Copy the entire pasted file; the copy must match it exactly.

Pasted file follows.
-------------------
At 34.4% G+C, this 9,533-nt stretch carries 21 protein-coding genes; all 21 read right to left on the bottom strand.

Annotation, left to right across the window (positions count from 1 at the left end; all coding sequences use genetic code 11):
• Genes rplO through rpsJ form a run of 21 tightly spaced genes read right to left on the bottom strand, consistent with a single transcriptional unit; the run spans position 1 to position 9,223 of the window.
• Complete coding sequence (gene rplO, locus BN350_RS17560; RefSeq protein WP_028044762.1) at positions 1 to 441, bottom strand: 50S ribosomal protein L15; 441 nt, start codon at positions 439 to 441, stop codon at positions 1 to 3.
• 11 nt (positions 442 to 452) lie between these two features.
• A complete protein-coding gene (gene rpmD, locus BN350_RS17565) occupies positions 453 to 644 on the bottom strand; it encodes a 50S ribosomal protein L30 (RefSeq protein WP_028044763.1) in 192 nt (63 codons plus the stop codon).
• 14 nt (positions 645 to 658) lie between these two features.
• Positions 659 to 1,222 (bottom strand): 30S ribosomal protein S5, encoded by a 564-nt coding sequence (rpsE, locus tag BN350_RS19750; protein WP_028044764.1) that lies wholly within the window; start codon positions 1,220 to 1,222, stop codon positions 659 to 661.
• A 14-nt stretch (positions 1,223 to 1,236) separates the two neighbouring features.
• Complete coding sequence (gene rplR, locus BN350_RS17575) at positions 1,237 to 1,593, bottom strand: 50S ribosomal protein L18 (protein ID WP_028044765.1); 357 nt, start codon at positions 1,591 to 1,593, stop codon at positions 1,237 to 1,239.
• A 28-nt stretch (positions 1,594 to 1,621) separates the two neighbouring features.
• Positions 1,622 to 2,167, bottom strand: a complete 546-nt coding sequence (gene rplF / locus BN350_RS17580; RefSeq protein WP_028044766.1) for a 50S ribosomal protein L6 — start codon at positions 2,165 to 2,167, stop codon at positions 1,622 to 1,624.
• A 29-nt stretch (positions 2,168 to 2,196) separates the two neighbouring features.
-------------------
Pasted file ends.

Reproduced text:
At 34.4% G+C, this 9,533-nt stretch carries 21 protein-coding genes; all 21 read right to left on the bottom strand.

Annotation, left to right across the window (positions count from 1 at the left end; all coding sequences use genetic code 11):
• Genes rplO through rpsJ form a run of 21 tightly spaced genes read right to left on the bottom strand, consistent with a single transcriptional unit; the run spans position 1 to position 9,223 of the window.
• Complete coding sequence (gene rplO, locus BN350_RS17560; RefSeq protein WP_028044762.1) at positions 1 to 441, bottom strand: 50S ribosomal protein L15; 441 nt, start codon at positions 439 to 441, stop codon at positions 1 to 3.
• 11 nt (positions 442 to 452) lie between these two features.
• A complete protein-coding gene (gene rpmD, locus BN350_RS17565) occupies positions 453 to 644 on the bottom strand; it encodes a 50S ribosomal protein L30 (RefSeq protein WP_028044763.1) in 192 nt (63 codons plus the stop codon).
• 14 nt (positions 645 to 658) lie between these two features.
• Positions 659 to 1,222 (bottom strand): 30S ribosomal protein S5, encoded by a 564-nt coding sequence (rpsE, locus tag BN350_RS19750; protein WP_028044764.1) that lies wholly within the window; start codon positions 1,220 to 1,222, stop codon positions 659 to 661.
• A 14-nt stretch (positions 1,223 to 1,236) separates the two neighbouring features.
• Complete coding sequence (gene rplR, locus BN350_RS17575) at positions 1,237 to 1,593, bottom strand: 50S ribosomal protein L18 (protein ID WP_028044765.1); 357 nt, start codon at positions 1,591 to 1,593, stop codon at positions 1,237 to 1,239.
• A 28-nt stretch (positions 1,594 to 1,621) separates the two neighbouring features.
• Positions 1,622 to 2,167, bottom strand: a complete 546-nt coding sequence (gene rplF / locus BN350_RS17580; RefSeq protein WP_028044766.1) for a 50S ribosomal protein L6 — start codon at positions 2,165 to 2,167, stop codon at positions 1,622 to 1,624.
• A 29-nt stretch (positions 2,168 to 2,196) separates the two neighbouring features.